the Orinoco, Humboldt says: "It is most considerable among the Caribs, and all the nations that have preserved the custom of carrying off young girls from the neighboring tribes." How, then, can wife-stealing be ascribed to scarcity of women?
A converse incongruity also militates against Mr. McLennan's theory. His position is that female infanticide, "rendering women scarce, led at once to polyandry within the tribe, and the capturing of women from without." But polyandry does not, so far as I see, distinguish wife-stealing tribes. We do not find it among the above-named Tasmanians, Australians, Dakotas, Brazilians; and although it is said to occur among the Fuegians, and characterizes some of the Caribs, it is much less marked than their polygyny. Contrariwise, though it is not a trait of peoples who rob one another of their women it is a trait of certain rude peoples who are habitually peaceful. There is polyandry among the Esquimaux, who do not even know what war is; there is polyandry among the Todas, who in no way aggress upon their neighbors
Other minor difficulties might be dwelt upon. There is the fact that in many cases exogamy and endogamy coexist, as among the Comanches, the New-Zealanders, the Lepchas, the Californians. There is the fact that in sundry cases polygyny and polyandry coexist, as among the Fuegians, the Caribs, the Esquimaux, the Warans, the Hottentots, the ancient Britons. There is the fact that there are some exogamous tribes who have not the form of capture in marriage, as the Iroquois and the Chippewas. But, not dwelling on these, I turn to certain cardinal difficulties, obvious a priori, which appear to me insuperable.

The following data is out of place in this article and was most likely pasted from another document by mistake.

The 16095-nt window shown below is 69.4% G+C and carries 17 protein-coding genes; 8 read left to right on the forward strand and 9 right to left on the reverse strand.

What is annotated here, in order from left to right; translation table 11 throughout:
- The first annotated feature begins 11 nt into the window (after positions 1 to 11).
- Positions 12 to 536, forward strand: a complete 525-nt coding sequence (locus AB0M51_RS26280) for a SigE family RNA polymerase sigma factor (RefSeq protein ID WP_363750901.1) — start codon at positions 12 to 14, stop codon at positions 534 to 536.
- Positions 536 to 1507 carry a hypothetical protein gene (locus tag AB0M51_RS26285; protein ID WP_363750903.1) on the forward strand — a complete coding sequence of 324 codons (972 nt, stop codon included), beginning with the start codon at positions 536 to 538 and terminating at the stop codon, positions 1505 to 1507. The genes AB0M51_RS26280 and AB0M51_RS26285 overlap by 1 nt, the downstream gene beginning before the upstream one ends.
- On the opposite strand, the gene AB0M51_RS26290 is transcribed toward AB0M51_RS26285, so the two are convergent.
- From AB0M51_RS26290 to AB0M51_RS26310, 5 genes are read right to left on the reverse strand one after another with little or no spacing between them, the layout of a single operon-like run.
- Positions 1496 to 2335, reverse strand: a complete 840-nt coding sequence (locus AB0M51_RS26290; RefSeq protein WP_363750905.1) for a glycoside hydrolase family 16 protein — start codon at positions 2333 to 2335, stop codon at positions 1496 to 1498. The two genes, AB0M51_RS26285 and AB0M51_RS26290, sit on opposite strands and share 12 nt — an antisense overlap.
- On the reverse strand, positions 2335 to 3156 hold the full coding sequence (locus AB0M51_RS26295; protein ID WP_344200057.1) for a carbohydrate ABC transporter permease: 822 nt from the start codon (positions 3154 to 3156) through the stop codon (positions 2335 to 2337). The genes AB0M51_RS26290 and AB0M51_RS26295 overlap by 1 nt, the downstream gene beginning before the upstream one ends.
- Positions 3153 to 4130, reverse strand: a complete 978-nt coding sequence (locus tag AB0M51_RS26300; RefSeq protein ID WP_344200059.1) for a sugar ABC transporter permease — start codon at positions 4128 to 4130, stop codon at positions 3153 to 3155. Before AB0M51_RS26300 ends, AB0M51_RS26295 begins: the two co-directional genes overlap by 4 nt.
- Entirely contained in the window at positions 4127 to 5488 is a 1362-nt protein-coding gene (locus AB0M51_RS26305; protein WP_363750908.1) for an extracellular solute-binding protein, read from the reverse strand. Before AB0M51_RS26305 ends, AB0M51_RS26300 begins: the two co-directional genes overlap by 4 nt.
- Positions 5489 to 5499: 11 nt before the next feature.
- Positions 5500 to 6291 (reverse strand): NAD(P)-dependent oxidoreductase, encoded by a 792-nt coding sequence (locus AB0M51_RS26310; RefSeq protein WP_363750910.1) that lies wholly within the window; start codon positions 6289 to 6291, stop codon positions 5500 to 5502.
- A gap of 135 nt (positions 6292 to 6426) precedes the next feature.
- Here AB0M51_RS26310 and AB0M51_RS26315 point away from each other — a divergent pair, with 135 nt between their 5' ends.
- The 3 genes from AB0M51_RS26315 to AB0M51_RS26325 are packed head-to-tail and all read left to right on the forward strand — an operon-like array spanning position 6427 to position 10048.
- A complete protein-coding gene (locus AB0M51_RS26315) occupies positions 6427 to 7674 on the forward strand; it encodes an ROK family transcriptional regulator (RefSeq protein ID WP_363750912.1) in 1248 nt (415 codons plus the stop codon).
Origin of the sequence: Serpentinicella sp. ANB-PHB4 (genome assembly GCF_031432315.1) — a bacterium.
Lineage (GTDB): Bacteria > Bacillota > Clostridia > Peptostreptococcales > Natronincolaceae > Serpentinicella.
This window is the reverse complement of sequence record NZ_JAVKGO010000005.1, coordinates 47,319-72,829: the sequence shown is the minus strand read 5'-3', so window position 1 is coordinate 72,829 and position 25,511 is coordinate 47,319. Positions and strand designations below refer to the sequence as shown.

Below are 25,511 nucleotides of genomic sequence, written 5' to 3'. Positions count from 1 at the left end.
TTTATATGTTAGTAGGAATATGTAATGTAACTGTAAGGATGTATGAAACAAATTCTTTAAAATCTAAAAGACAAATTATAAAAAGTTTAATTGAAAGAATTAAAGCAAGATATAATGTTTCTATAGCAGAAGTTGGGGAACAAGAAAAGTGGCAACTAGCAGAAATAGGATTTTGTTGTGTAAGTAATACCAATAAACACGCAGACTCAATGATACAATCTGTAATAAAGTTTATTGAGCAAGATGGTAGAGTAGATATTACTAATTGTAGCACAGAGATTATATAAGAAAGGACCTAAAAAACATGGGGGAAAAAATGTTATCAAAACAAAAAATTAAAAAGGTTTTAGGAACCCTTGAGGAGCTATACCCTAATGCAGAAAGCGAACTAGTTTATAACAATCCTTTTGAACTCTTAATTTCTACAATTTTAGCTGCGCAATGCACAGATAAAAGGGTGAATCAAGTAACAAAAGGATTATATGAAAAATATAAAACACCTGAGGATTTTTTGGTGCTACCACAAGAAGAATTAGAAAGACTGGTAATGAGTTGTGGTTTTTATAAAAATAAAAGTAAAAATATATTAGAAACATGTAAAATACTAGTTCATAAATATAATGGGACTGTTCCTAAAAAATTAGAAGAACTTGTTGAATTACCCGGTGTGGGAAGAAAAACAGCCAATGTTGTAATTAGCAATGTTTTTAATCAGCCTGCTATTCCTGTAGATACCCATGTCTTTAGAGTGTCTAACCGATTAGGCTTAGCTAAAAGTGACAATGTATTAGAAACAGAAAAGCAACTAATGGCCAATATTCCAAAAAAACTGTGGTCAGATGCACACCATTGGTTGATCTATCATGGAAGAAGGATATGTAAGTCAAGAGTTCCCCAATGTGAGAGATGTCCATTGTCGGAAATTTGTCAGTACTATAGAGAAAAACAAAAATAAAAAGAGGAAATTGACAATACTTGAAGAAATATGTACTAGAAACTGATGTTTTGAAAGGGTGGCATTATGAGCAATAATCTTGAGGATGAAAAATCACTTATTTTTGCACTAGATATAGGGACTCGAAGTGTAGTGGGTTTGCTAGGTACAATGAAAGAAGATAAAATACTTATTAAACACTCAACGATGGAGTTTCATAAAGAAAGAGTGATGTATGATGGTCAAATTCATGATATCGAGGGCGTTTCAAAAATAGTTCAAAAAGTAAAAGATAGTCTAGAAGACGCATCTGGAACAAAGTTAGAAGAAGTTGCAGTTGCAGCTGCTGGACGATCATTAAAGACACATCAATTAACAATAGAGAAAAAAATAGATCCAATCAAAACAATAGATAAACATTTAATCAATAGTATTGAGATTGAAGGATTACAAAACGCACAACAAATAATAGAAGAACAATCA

Setting out with primitive homogeneous groups, Mr. McLennan contends that the scarcity of women caused by destruction of female infants compelled wife-stealing; and he thinks that this happened "at a certain stage among every race of mankind" (p. 138). The implication is, therefore, that a number of adjacent tribes, usually belonging to the same variety of man in the same stage of progress, were simultaneously thus led to rob one another. But immediately we think of wife-stealing as a practice not of one tribe only, but of many tribes forming a cluster, there presents itself the question, How was the scarcity of women thus remedied? If each tribe had fewer women than men, how could the tribes get wived by robbing one another? The scarcity remained the same: what one tribe got another lost. Bearing in mind the low fertility and great infant mortality among savages, if there is a chronic deficiency of women and the tribes rob one another equally, the result must be diminished population in all the tribes. If some, robbing others in excess, get enough wives, and leave certain of the rest with very few, these must tend toward extinction. And if the surviving tribes carry on the process, there